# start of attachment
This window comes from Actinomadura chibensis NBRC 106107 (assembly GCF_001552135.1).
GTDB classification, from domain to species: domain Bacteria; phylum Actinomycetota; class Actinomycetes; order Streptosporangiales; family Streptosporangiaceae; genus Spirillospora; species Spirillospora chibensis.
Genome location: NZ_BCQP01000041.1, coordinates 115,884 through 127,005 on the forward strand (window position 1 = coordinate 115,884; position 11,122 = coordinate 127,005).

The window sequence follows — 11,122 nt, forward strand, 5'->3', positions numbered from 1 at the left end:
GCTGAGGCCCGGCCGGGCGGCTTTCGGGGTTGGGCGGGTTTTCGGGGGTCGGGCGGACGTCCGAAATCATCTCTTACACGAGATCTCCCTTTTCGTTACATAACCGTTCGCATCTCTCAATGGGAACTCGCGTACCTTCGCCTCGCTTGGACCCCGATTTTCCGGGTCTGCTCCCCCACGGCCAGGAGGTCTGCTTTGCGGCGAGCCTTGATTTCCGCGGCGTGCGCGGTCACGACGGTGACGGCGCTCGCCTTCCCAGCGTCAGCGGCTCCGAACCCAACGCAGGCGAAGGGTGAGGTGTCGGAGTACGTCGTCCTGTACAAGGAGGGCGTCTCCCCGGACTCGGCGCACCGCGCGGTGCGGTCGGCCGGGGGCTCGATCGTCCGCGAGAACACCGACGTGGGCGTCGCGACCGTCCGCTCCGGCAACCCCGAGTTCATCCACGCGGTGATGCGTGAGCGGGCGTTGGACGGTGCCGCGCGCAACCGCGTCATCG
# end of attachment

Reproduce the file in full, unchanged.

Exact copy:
This window comes from Actinomadura chibensis NBRC 106107 (assembly GCF_001552135.1).
GTDB classification, from domain to species: domain Bacteria; phylum Actinomycetota; class Actinomycetes; order Streptosporangiales; family Streptosporangiaceae; genus Spirillospora; species Spirillospora chibensis.
Genome location: NZ_BCQP01000041.1, coordinates 115,884 through 127,005 on the forward strand (window position 1 = coordinate 115,884; position 11,122 = coordinate 127,005).

The window sequence follows — 11,122 nt, forward strand, 5'->3', positions numbered from 1 at the left end:
GCTGAGGCCCGGCCGGGCGGCTTTCGGGGTTGGGCGGGTTTTCGGGGGTCGGGCGGACGTCCGAAATCATCTCTTACACGAGATCTCCCTTTTCGTTACATAACCGTTCGCATCTCTCAATGGGAACTCGCGTACCTTCGCCTCGCTTGGACCCCGATTTTCCGGGTCTGCTCCCCCACGGCCAGGAGGTCTGCTTTGCGGCGAGCCTTGATTTCCGCGGCGTGCGCGGTCACGACGGTGACGGCGCTCGCCTTCCCAGCGTCAGCGGCTCCGAACCCAACGCAGGCGAAGGGTGAGGTGTCGGAGTACGTCGTCCTGTACAAGGAGGGCGTCTCCCCGGACTCGGCGCACCGCGCGGTGCGGTCGGCCGGGGGCTCGATCGTCCGCGAGAACACCGACGTGGGCGTCGCGACCGTCCGCTCCGGCAACCCCGAGTTCATCCACGCGGTGATGCGTGAGCGGGCGTTGGACGGTGCCGCGCGCAACCGCGTCATCG